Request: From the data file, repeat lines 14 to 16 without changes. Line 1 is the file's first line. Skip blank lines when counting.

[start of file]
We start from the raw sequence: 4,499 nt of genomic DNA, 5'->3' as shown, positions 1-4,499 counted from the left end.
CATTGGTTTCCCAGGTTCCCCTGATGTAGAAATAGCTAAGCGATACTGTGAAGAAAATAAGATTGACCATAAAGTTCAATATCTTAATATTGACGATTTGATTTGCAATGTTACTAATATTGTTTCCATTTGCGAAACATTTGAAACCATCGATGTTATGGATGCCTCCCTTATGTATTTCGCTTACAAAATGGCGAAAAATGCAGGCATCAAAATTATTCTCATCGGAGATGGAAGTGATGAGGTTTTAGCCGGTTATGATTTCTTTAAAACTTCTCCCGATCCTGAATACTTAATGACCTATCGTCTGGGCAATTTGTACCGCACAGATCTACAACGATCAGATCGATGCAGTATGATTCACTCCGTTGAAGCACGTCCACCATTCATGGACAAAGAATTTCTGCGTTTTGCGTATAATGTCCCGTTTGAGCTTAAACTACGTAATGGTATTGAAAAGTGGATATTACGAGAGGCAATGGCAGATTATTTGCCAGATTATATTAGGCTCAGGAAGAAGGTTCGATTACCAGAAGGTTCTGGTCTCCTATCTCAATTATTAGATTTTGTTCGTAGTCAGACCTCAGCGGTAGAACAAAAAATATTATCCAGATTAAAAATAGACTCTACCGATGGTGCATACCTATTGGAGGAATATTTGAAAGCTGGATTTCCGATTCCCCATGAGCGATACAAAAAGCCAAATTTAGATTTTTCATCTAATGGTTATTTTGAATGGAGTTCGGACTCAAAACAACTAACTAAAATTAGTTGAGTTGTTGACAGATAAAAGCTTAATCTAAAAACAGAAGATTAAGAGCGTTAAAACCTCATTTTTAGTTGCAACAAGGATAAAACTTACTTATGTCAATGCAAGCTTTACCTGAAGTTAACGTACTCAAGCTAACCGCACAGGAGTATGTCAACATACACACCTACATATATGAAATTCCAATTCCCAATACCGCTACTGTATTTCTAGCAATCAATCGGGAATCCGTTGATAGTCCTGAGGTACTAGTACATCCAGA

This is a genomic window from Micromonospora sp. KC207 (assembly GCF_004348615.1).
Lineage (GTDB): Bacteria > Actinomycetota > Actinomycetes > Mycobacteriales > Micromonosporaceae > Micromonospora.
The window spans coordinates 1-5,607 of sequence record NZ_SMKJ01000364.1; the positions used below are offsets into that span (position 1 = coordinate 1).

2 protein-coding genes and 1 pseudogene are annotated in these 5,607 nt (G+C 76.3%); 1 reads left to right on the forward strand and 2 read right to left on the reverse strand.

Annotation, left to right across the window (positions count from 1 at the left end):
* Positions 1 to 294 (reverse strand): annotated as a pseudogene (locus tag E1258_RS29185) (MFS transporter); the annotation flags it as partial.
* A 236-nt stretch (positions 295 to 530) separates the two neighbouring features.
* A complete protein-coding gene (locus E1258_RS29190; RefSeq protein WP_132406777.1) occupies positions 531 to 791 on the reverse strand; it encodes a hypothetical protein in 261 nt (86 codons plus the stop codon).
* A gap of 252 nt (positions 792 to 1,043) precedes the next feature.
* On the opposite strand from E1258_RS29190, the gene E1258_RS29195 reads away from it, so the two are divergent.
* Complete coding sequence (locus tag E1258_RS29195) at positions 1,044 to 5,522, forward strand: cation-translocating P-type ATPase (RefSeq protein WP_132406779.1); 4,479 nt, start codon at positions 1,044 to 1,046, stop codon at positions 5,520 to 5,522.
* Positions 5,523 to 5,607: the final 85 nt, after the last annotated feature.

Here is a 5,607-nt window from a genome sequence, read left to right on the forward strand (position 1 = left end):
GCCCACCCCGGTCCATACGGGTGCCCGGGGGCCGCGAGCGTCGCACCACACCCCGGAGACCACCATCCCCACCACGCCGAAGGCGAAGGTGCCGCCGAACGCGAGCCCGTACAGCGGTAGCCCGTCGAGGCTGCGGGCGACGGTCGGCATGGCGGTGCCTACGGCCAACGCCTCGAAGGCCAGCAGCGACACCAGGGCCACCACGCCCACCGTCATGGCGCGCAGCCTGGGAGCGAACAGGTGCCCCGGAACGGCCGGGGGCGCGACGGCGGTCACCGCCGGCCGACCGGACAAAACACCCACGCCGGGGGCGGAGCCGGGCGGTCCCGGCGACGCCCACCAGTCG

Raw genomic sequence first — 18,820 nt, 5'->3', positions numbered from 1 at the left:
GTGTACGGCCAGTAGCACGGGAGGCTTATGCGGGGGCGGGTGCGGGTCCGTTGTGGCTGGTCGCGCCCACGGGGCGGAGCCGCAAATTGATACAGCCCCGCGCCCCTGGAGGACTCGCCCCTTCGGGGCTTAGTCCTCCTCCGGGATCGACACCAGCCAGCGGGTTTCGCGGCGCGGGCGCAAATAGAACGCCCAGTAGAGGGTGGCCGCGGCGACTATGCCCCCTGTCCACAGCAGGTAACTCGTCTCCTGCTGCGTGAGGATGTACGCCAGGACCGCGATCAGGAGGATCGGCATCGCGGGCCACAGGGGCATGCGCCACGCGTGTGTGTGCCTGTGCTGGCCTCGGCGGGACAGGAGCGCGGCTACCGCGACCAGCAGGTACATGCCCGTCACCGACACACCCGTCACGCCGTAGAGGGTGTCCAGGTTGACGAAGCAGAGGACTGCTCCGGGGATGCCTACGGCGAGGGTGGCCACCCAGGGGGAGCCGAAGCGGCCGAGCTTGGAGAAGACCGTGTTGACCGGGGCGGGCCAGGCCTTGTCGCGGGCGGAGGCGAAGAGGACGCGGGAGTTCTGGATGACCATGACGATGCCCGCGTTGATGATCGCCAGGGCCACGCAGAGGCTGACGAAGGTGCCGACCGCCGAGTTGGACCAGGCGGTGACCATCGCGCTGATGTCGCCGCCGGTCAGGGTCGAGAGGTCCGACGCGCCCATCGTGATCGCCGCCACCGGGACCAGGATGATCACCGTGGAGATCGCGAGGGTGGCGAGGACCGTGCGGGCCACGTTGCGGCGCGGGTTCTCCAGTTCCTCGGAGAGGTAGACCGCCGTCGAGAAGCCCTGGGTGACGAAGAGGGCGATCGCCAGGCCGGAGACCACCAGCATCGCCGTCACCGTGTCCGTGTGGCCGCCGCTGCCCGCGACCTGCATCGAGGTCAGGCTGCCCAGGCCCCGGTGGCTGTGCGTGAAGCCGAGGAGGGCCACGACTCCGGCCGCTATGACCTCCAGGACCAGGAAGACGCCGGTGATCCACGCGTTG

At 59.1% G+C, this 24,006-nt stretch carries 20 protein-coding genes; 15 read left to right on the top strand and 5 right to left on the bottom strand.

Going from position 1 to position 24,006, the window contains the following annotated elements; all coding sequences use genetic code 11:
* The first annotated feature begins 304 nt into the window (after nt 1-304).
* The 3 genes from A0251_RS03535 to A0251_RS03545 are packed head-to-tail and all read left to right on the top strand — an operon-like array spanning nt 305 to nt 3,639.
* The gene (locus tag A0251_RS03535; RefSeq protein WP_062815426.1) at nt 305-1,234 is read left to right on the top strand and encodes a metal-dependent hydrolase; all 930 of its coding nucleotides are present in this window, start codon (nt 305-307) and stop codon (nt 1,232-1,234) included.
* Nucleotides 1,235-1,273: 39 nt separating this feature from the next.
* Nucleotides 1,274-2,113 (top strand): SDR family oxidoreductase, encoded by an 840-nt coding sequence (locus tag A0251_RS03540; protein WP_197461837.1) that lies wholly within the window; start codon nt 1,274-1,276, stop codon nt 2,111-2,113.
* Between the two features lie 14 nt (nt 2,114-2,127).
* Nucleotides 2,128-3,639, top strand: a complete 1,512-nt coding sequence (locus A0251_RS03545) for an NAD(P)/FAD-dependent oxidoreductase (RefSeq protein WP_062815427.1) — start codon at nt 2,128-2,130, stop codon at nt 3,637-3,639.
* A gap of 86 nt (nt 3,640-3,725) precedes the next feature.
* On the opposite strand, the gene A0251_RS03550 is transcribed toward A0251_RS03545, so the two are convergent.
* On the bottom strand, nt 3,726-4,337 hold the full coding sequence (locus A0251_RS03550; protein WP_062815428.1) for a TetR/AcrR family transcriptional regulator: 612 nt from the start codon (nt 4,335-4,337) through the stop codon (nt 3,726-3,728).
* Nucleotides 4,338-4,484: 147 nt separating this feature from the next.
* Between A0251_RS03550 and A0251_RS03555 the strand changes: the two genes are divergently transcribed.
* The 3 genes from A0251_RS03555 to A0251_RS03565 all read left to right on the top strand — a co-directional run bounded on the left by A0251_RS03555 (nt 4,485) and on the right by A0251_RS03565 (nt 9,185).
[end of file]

* Positions 5,523 to 5,607: the final 85 nt, after the last annotated feature.

Here is a 5,607-nt window from a genome sequence, read left to right on the forward strand (position 1 = left end):
GCCCACCCCGGTCCATACGGGTGCCCGGGGGCCGCGAGCGTCGCACCACACCCCGGAGACCACCATCCCCACCACGCCGAAGGCGAAGGTGCCGCCGAACGCGAGCCCGTACAGCGGTAGCCCGTCGAGGCTGCGGGCGACGGTCGGCATGGCGGTGCCTACGGCCAACGCCTCGAAGGCCAGCAGCGACACCAGGGCCACCACGCCCACCGTCATGGCGCGCAGCCTGGGAGCGAACAGGTGCCCCGGAACGGCCGGGGGCGCGACGGCGGTCACCGCCGGCCGACCGGACAAAACACCCACGCCGGGGGCGGAGCCGGGCGGTCCCGGCGACGCCCACCAGTCG